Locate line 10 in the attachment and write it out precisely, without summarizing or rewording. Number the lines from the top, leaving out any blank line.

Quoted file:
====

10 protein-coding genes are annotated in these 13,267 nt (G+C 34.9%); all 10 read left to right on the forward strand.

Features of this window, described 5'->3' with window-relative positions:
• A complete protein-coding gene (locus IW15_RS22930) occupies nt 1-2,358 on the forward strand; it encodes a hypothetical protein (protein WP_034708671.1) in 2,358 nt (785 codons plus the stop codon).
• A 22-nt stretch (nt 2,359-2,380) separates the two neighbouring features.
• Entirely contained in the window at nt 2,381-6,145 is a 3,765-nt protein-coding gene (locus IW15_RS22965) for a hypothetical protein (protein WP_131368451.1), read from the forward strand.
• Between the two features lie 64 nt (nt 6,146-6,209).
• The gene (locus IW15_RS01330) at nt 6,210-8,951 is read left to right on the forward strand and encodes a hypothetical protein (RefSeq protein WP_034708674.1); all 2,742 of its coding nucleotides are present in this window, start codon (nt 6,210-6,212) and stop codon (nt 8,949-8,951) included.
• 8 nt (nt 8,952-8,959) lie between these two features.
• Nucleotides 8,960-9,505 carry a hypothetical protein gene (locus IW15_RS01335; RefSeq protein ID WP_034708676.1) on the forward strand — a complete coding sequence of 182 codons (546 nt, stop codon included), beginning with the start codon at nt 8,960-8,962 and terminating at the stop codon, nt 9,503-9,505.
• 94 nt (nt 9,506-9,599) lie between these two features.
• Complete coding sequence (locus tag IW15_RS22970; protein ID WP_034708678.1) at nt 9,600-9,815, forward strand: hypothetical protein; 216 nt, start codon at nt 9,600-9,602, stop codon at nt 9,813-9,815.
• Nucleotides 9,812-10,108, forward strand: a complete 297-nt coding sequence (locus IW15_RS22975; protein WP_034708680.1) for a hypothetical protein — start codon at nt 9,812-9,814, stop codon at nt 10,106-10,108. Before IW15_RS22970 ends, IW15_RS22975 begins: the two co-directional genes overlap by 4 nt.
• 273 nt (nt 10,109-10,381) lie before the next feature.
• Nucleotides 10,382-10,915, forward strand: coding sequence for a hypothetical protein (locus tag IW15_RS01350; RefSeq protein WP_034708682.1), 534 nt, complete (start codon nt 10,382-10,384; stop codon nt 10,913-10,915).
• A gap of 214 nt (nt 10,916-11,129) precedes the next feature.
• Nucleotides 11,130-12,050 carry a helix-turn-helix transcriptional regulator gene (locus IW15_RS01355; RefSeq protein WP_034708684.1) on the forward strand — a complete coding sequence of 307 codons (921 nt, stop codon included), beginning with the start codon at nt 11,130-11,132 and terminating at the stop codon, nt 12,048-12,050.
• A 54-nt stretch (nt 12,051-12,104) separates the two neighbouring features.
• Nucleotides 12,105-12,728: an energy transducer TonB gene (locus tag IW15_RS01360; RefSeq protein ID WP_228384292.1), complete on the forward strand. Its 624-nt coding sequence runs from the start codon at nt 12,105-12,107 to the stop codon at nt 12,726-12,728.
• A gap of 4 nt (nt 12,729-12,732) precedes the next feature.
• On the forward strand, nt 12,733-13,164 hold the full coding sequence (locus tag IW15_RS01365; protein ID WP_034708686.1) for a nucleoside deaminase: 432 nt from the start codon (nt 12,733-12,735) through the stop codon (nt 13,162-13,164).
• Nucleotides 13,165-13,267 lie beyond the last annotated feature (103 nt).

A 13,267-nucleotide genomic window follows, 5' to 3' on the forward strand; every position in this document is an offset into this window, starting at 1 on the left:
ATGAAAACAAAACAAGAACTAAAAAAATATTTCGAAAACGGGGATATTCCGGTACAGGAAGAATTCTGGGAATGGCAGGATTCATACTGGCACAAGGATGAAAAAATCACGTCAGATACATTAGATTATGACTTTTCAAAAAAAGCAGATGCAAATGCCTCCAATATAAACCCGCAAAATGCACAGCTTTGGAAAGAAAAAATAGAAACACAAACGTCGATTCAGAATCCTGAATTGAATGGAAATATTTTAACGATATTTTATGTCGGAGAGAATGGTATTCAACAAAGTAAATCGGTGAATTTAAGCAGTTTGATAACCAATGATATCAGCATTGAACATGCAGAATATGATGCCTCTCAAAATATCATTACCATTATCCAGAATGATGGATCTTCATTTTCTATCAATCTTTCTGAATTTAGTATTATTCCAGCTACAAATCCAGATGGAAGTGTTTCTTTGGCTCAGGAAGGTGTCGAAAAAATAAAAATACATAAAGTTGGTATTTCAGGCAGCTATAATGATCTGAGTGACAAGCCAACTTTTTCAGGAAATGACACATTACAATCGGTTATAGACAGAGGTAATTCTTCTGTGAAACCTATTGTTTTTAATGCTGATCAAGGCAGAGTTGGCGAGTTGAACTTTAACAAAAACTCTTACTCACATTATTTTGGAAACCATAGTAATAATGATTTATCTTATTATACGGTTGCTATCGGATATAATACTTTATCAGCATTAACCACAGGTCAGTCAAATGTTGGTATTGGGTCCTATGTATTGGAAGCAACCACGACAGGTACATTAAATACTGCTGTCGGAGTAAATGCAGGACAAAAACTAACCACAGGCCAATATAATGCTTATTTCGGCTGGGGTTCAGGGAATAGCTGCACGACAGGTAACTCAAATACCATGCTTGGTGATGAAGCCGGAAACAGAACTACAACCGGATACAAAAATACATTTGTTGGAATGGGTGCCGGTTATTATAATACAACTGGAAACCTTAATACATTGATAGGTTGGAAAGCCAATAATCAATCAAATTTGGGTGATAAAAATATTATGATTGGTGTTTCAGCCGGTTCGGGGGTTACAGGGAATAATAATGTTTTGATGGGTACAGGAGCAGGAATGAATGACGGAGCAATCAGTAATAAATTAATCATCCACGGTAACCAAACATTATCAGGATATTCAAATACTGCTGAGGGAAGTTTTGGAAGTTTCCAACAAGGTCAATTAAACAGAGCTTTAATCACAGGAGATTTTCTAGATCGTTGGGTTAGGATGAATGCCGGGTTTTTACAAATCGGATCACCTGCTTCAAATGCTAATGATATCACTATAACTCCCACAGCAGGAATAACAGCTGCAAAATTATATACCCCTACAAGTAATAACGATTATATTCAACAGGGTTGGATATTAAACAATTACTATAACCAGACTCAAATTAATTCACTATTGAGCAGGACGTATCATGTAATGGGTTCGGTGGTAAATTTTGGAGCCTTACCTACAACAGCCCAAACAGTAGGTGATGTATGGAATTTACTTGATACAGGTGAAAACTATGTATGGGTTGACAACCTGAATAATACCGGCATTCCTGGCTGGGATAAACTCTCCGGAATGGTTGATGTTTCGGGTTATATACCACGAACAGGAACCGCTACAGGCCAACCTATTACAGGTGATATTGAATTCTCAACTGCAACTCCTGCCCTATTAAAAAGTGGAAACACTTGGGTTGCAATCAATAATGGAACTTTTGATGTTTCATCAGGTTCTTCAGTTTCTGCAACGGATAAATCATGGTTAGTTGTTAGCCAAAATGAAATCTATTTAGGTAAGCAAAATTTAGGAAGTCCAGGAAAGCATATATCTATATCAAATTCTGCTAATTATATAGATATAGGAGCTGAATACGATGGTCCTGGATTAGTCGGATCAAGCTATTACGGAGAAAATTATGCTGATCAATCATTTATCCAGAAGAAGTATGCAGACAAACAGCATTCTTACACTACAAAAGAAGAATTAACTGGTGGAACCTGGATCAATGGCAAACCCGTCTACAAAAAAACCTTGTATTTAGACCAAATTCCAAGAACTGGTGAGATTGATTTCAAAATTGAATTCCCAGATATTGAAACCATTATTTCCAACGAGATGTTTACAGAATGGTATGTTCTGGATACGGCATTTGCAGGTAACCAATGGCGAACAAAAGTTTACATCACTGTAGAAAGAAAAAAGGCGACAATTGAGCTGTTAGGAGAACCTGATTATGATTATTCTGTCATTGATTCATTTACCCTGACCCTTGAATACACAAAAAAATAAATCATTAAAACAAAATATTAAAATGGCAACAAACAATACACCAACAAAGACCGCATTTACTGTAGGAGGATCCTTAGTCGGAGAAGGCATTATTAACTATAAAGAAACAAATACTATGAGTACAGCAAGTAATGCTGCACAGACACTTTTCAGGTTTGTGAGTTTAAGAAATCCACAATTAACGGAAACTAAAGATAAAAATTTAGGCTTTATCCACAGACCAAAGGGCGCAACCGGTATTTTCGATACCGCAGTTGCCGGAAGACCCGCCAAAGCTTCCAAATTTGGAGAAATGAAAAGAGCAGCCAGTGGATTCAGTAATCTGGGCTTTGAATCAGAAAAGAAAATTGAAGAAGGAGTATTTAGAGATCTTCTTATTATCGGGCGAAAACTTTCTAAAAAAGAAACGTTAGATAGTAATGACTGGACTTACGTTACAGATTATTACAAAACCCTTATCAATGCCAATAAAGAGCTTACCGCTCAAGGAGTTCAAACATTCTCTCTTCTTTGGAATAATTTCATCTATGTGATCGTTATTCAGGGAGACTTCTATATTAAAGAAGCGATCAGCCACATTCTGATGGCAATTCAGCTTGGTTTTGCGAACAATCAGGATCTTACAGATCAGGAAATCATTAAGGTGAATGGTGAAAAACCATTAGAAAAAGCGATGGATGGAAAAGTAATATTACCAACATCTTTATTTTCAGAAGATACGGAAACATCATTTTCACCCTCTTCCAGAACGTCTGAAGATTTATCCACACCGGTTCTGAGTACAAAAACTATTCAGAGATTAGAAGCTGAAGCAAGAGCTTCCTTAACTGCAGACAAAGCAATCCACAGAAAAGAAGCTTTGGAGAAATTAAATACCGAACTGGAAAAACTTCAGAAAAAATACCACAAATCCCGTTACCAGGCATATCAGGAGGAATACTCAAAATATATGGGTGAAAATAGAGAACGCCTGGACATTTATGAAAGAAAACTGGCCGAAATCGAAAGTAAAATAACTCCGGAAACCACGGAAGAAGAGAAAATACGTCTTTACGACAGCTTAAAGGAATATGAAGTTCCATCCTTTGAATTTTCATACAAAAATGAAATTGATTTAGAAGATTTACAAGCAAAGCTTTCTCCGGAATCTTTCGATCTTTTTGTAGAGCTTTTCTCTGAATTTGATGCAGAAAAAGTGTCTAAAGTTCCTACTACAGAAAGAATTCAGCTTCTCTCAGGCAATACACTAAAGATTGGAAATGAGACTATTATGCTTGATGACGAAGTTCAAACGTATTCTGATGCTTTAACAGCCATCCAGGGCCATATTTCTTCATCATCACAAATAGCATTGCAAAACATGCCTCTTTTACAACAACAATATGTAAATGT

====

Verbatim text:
• 94 nt (nt 9,506-9,599) lie between these two features.